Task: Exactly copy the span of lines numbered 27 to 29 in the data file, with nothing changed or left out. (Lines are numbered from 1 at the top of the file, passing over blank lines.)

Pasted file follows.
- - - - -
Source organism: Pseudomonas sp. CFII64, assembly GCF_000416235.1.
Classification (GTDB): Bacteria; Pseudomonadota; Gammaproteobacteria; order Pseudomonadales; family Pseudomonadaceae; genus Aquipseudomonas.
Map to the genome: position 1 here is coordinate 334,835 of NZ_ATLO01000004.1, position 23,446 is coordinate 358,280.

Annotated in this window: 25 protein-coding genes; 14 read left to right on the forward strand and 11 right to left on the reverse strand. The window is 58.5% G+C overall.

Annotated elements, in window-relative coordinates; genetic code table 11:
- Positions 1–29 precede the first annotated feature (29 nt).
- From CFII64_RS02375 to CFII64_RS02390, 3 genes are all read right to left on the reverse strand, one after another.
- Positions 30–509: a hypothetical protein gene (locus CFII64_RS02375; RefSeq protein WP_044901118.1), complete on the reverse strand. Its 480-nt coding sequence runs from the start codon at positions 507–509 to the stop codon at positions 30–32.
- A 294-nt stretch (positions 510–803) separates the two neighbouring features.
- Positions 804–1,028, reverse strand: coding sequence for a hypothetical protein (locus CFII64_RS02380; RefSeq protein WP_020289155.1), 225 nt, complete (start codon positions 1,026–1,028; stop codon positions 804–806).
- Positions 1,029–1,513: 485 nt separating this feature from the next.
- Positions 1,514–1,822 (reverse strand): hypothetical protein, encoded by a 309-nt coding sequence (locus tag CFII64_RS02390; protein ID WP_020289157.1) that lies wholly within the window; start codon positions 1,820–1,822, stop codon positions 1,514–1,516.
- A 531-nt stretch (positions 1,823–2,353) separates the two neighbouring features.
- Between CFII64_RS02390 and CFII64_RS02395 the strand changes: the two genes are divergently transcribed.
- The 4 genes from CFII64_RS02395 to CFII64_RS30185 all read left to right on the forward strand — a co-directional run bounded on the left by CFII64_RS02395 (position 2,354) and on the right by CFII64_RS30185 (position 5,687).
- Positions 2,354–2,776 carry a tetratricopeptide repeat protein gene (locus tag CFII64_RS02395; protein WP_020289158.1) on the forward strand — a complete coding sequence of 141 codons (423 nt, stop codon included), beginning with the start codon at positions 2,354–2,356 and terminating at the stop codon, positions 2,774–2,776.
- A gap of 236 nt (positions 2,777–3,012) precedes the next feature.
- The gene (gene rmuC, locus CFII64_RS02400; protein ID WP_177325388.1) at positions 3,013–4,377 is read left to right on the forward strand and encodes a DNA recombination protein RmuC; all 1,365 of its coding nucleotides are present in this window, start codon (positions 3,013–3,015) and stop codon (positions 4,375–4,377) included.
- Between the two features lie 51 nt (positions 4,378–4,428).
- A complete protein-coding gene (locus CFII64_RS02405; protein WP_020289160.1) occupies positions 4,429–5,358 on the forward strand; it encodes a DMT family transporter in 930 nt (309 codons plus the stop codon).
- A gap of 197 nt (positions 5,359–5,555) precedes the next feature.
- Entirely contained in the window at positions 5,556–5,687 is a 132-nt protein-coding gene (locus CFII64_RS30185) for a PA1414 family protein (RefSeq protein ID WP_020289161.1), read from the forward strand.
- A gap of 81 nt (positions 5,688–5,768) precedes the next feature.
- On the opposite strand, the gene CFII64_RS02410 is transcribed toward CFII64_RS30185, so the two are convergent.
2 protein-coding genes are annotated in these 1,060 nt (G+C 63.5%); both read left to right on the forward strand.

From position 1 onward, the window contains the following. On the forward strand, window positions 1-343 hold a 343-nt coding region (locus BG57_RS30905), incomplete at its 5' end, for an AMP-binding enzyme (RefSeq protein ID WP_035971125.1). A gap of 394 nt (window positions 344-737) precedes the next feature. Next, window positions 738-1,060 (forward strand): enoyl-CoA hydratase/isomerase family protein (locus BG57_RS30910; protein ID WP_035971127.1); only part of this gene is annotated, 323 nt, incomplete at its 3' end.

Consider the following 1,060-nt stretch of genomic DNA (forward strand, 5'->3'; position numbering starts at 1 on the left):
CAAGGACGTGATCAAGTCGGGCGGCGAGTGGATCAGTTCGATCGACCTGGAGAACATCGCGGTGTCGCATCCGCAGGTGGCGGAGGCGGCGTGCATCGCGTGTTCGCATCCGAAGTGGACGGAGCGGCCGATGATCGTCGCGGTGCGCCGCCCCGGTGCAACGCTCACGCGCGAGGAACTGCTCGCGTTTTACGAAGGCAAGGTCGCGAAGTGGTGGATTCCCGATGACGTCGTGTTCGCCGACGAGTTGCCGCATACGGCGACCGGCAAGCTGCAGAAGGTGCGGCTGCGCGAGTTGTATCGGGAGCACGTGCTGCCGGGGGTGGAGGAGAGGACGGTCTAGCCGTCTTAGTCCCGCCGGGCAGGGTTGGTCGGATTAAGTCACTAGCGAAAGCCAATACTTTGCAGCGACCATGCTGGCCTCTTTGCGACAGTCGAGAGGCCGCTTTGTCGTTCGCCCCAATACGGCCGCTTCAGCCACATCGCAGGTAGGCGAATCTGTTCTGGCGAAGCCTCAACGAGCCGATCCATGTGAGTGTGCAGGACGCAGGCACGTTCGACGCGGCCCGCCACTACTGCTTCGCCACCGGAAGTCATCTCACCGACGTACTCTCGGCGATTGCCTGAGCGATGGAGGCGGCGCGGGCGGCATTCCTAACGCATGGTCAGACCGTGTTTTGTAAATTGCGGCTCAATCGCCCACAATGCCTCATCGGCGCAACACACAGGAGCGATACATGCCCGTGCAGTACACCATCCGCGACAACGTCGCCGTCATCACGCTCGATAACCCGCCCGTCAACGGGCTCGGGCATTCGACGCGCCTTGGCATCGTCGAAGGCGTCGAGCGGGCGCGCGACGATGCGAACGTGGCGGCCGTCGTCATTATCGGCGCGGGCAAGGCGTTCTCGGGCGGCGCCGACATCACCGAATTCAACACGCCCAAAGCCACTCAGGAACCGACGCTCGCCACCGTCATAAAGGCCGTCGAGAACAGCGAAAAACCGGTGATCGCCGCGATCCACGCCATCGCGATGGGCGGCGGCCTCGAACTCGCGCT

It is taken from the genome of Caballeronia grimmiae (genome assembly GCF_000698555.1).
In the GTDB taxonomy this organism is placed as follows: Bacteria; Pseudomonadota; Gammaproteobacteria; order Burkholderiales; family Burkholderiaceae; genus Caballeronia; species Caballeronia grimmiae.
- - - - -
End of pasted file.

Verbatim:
Consider the following 1,060-nt stretch of genomic DNA (forward strand, 5'->3'; position numbering starts at 1 on the left):
CAAGGACGTGATCAAGTCGGGCGGCGAGTGGATCAGTTCGATCGACCTGGAGAACATCGCGGTGTCGCATCCGCAGGTGGCGGAGGCGGCGTGCATCGCGTGTTCGCATCCGAAGTGGACGGAGCGGCCGATGATCGTCGCGGTGCGCCGCCCCGGTGCAACGCTCACGCGCGAGGAACTGCTCGCGTTTTACGAAGGCAAGGTCGCGAAGTGGTGGATTCCCGATGACGTCGTGTTCGCCGACGAGTTGCCGCATACGGCGACCGGCAAGCTGCAGAAGGTGCGGCTGCGCGAGTTGTATCGGGAGCACGTGCTGCCGGGGGTGGAGGAGAGGACGGTCTAGCCGTCTTAGTCCCGCCGGGCAGGGTTGGTCGGATTAAGTCACTAGCGAAAGCCAATACTTTGCAGCGACCATGCTGGCCTCTTTGCGACAGTCGAGAGGCCGCTTTGTCGTTCGCCCCAATACGGCCGCTTCAGCCACATCGCAGGTAGGCGAATCTGTTCTGGCGAAGCCTCAACGAGCCGATCCATGTGAGTGTGCAGGACGCAGGCACGTTCGACGCGGCCCGCCACTACTGCTTCGCCACCGGAAGTCATCTCACCGACGTACTCTCGGCGATTGCCTGAGCGATGGAGGCGGCGCGGGCGGCATTCCTAACGCATGGTCAGACCGTGTTTTGTAAATTGCGGCTCAATCGCCCACAATGCCTCATCGGCGCAACACACAGGAGCGATACATGCCCGTGCAGTACACCATCCGCGACAACGTCGCCGTCATCACGCTCGATAACCCGCCCGTCAACGGGCTCGGGCATTCGACGCGCCTTGGCATCGTCGAAGGCGTCGAGCGGGCGCGCGACGATGCGAACGTGGCGGCCGTCGTCATTATCGGCGCGGGCAAGGCGTTCTCGGGCGGCGCCGACATCACCGAATTCAACACGCCCAAAGCCACTCAGGAACCGACGCTCGCCACCGTCATAAAGGCCGTCGAGAACAGCGAAAAACCGGTGATCGCCGCGATCCACGCCATCGCGATGGGCGGCGGCCTCGAACTCGCGCT

It is taken from the genome of Caballeronia grimmiae (genome assembly GCF_000698555.1).